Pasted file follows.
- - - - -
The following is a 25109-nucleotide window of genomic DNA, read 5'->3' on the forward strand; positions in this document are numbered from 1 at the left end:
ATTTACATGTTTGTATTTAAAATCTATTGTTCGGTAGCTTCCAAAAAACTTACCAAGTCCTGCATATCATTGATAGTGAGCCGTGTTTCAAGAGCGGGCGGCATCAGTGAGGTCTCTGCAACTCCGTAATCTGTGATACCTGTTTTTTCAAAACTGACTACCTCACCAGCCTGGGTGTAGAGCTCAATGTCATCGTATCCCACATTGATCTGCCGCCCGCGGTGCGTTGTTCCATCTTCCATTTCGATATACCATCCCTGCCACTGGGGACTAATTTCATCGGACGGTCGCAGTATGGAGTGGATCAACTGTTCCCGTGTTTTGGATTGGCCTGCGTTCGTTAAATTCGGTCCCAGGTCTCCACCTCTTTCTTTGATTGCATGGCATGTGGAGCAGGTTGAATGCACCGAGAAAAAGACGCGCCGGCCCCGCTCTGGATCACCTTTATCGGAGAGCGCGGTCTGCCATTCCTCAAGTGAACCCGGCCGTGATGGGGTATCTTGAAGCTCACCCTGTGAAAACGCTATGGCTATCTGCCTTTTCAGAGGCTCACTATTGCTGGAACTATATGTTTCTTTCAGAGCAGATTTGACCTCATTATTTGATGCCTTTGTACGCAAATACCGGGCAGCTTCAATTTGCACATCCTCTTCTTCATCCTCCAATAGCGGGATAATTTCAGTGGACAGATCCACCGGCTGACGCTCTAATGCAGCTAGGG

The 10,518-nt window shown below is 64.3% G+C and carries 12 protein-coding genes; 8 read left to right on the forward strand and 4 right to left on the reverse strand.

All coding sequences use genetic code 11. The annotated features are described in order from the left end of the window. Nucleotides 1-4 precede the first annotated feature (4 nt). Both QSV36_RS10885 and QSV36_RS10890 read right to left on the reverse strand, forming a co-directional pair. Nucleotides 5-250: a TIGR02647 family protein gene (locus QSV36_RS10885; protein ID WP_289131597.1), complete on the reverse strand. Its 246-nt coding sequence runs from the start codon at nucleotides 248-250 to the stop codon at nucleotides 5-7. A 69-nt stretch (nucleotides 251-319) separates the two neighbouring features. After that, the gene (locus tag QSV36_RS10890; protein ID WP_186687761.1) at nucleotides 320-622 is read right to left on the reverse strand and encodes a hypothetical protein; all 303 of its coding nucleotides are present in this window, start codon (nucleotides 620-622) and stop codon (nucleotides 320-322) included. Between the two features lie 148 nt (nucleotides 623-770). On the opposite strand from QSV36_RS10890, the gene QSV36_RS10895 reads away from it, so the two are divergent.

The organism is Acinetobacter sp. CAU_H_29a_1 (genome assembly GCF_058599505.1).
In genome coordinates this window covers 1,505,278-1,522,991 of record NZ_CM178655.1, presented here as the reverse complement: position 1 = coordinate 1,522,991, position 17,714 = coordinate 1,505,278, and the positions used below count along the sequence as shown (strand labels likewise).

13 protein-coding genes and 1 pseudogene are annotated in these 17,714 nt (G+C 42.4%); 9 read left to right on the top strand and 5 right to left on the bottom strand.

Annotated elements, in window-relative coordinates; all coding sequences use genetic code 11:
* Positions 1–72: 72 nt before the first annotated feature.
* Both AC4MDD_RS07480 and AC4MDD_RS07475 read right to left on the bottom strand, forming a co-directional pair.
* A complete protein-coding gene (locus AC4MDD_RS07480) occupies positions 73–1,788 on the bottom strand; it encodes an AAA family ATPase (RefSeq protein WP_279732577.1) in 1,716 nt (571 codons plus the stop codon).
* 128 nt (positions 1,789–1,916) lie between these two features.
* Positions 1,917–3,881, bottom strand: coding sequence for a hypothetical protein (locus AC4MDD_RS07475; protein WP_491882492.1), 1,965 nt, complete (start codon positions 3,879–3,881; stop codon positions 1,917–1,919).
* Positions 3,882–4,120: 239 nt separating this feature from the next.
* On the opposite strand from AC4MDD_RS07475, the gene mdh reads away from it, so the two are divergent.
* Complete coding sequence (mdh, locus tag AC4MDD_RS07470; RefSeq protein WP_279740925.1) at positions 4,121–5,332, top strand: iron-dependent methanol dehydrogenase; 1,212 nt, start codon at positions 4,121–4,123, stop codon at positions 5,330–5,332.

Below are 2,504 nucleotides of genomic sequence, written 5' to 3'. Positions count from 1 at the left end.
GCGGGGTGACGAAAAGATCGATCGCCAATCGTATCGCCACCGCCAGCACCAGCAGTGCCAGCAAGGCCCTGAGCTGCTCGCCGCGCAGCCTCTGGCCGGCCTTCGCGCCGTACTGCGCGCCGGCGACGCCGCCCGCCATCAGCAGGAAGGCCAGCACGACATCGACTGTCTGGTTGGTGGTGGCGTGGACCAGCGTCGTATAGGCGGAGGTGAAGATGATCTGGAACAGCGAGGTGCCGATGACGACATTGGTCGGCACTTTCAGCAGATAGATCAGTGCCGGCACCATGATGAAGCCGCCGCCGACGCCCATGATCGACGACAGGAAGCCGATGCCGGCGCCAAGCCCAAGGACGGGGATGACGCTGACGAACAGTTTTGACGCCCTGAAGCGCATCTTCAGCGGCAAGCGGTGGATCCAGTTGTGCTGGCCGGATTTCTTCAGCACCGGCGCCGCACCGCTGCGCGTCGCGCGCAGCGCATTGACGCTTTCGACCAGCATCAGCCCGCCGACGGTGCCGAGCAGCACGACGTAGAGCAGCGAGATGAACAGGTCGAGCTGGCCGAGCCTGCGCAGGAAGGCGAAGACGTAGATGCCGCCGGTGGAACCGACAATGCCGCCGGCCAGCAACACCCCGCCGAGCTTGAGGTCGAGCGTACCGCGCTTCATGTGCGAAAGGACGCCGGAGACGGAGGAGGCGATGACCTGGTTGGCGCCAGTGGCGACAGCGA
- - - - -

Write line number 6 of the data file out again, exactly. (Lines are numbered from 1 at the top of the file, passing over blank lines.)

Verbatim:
In genome coordinates this window covers 1,505,278-1,522,991 of record NZ_CM178655.1, presented here as the reverse complement: position 1 = coordinate 1,522,991, position 17,714 = coordinate 1,505,278, and the positions used below count along the sequence as shown (strand labels likewise).